Weight and your migraines

Let’s face it — most of us could stand to lose a few or more than a few pounds. Obesity has become a worldwide epidemic, with over two-thirds of adults in the United States and Europe overweight or obese. Excess weight is more than a cosmetic issue. Obesity has been linked to increased risk for a wide range of health problems — including migraines.

Several years ago, I published a study in the Clinical Journal of Pain, called “Obesity and the impact of chronic pain.” In this study, 272 patients seeking treatment for chronically painful conditions were evaluated for pain characteristics and weight. This study found that overall pain severity and pain frequency were similar among patients who were normal weight, overweight, or obese. But as weight increased, the impact and disability associated with the pain became progressively worse.

After this article was published, I received an excited call from headache researcher, Richard Lipton, who was fascinated by this link and subsequently published a large survey of nearly 19,000 migraine sufferers. In this study, Dr. Lipton likewise found that migraine disability increased as weight increased, with some disability reported for 32 percent of normal-weight migraine sufferers, 37 percent of overweight migraineurs, and 41 percent of very obese migraine sufferers. He also has linked obesity to the change from intermittent migraines to very frequent, daily, or chronic migraine.

The latest issue of the journal Headache expands on this earlier research by once again linking excess weight and migraine. In the new study published in the April issue, women were more likely to have migraine if they were obese. Compared with normal weight women, obese women were about twice as likely to have migraine, with the risk increasing as weight increased. Furthermore, women who had had migraines as children were over one and one-half times more likely to have gained excess weight as young adults compared with women who didn’t have childhood migraine.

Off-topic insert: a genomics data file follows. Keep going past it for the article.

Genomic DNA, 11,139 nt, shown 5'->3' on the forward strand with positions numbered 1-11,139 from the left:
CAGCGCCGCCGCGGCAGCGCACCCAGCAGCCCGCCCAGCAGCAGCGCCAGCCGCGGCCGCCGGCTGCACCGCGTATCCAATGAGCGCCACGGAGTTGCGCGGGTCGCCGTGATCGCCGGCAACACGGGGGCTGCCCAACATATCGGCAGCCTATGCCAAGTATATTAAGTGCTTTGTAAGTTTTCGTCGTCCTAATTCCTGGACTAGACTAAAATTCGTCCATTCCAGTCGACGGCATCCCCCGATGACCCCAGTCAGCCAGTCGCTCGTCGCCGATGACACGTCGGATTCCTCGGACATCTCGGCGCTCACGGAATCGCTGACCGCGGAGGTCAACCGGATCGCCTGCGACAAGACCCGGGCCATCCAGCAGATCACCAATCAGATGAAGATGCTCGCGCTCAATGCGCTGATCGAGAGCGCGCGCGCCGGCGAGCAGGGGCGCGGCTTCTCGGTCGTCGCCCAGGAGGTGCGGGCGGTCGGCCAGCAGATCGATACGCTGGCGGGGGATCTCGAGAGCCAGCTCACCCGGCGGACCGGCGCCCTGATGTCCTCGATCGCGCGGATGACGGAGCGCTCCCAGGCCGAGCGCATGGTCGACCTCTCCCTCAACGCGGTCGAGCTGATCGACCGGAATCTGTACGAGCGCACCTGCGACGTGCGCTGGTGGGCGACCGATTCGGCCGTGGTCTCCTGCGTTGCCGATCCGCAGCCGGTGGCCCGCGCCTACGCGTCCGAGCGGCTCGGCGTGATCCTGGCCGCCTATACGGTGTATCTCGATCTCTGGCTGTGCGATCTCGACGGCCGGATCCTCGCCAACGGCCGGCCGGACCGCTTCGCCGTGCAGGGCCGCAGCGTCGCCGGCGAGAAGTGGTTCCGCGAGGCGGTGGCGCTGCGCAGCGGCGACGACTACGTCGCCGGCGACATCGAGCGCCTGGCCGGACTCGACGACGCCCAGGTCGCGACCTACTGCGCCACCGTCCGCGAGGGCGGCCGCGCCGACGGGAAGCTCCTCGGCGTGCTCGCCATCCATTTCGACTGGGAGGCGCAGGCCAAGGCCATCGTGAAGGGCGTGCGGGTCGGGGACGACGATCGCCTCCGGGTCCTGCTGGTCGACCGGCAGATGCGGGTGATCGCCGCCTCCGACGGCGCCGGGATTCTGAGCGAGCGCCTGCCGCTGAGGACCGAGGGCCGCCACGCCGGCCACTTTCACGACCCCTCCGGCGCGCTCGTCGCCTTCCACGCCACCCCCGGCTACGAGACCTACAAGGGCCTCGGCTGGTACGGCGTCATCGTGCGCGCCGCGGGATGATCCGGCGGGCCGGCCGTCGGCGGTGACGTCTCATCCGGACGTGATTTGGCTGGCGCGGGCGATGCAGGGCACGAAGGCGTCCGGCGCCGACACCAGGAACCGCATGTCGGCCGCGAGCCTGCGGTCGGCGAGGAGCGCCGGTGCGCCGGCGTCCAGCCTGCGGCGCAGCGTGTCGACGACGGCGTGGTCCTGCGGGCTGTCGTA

These studies show us that excess weight is an important factor for migraine sufferers. Being overweight didn’t cause you to have migraines and losing weight won’t make your migraines go away. But excess weight is likely to be making your migraines worse. If you are overweight — and most of us are — you might want to add dieting strategies and daily exercise to your migraine-management routine. Losing weight won’t make you migraine-free, but it may help knock back the disability that goes along with having migraines.

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